I wrote the piece "Bender Park" based on a wild adventure I had with my three boys, in which we discovered a mysterious and hidden place. The film footage was taken by my then 9-year old son at "Bender Park" in Oak Creek, WI.

"The Good Land" on Shifting Paradigm Records
SPR: http://www.shiftingparadigmrecords.com/lesser-lakes-trio.html 
Bandcamp: http://bit.ly/TheGoodLand
iTunes: http://bit.ly/LLT_iTunes
Amazon: http://bit.ly/LLT_Amazon

 


Make the road by walking

As musicians/artists/humans, it is our ultimate goal to "find our own voice". Finding one's voice is a seemingly endless journey. It is a lifelong pursuit and a beautiful struggle of self discovery. We spend years listening, analyzing, emulating, studying, and we hope that the end result is that a unique identity develops. I often think of Clark Terry's famous "Three Steps" to learning the art of improvisation, "Imitate, Assimilate, and Innovate". This is a complete yet simple distillation of the process we spend our entire careers grappling with. In 2017, we have a universe of music to choose from; limitless paths of discovery - so which direction to choose?

I have swung back and forth wildly (mostly in my own mind), struggling with my identity as a musician - going through phases like an adolescent going through puberty. I have great admiration (jealousy?) for musicians who are secure in who they are. Am I playing enough bebop? Too much bebop? Too angular? Too weird? Not weird enough? Do most musicians struggle with this? I feel like I am beginning to get a grip on these questions, however. It is ok to like Barry Harris AND Cecil Taylor, Clifford Brown AND Don Cherry (who hung out btw), Charlie Parker AND Ornette Coleman, and the result of that might help me to "be me" or you to "be you".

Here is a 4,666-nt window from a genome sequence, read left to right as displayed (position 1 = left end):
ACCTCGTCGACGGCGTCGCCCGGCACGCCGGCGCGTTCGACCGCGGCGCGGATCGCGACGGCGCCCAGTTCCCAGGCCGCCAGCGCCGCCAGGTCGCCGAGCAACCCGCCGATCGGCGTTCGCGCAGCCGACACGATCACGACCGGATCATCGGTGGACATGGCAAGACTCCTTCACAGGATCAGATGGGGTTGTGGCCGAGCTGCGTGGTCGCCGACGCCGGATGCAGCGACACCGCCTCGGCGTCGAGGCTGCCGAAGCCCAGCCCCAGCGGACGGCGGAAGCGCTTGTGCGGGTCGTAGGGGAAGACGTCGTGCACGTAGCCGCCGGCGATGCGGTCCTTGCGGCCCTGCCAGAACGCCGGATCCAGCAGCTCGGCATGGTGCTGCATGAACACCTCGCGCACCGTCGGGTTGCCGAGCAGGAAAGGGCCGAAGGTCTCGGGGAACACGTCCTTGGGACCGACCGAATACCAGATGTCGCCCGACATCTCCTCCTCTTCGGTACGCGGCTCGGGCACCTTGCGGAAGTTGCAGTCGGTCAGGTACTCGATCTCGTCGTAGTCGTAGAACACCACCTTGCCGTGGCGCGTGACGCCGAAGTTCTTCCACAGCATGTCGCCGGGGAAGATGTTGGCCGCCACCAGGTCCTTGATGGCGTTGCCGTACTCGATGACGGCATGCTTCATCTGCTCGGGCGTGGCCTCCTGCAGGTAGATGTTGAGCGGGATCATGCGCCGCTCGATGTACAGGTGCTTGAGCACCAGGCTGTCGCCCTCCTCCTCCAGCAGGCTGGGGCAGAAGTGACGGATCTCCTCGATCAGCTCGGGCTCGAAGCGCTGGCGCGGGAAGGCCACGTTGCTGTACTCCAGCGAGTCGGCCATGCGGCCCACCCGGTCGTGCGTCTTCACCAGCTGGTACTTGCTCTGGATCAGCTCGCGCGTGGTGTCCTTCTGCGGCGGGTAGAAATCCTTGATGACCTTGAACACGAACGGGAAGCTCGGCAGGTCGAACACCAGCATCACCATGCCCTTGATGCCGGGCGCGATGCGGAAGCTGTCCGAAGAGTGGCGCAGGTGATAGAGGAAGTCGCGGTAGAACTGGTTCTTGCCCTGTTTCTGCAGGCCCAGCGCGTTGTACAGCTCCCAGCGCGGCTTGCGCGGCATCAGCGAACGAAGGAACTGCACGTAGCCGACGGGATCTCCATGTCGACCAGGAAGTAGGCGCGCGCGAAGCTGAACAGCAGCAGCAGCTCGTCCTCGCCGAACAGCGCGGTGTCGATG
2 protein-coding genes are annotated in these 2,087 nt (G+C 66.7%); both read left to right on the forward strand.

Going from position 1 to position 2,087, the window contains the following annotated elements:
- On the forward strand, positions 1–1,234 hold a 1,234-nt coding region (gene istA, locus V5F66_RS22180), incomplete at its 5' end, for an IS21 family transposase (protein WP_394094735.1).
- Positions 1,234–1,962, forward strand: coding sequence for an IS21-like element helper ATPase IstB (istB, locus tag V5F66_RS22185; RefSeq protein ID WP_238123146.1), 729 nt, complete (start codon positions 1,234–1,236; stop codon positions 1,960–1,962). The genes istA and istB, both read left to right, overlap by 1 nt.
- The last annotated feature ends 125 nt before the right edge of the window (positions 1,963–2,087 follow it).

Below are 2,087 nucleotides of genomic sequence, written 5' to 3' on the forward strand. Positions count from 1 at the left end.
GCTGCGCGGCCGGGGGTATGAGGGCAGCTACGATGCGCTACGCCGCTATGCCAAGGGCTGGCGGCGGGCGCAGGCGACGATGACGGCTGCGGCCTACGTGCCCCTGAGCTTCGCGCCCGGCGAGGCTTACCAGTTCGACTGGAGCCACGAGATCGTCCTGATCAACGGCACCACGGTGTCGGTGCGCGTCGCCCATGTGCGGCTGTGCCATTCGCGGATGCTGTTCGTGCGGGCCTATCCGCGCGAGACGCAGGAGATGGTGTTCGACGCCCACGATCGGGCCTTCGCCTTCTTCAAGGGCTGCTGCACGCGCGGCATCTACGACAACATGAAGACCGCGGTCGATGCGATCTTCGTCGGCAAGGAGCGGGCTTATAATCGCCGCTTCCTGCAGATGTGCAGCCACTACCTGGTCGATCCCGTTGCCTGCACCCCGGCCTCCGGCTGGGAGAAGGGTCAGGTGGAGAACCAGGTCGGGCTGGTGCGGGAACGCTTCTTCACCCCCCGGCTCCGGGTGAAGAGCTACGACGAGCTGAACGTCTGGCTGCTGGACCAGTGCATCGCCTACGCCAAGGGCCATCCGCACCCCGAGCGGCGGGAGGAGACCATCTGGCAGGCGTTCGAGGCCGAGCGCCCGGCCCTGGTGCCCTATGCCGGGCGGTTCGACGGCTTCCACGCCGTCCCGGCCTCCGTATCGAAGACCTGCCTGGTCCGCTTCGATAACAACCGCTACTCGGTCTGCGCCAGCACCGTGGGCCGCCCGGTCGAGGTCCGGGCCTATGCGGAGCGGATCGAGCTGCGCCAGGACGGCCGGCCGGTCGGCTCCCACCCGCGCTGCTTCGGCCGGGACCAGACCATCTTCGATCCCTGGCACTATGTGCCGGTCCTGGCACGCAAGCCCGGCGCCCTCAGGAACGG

I once had a very important lesson in which a teacher told me not to leave out any influences from my music. "What do you like?". The point being, if you enjoy certain types Screen Shot 2017-03-25 at 7.49.11 PMof music (rock, pop, hip hop, polka, etc) you shouldn't try and stifle those influences. "Let it all come through", I was told. I took that bit of advice very seriously and it was incredibly reassuring, comforting and validating - especially considering the source was someone I respected so much. This was something I had already been thinking about and trying to exemplify in my music. It takes courage to "be you" and oftentimes we get in our own way.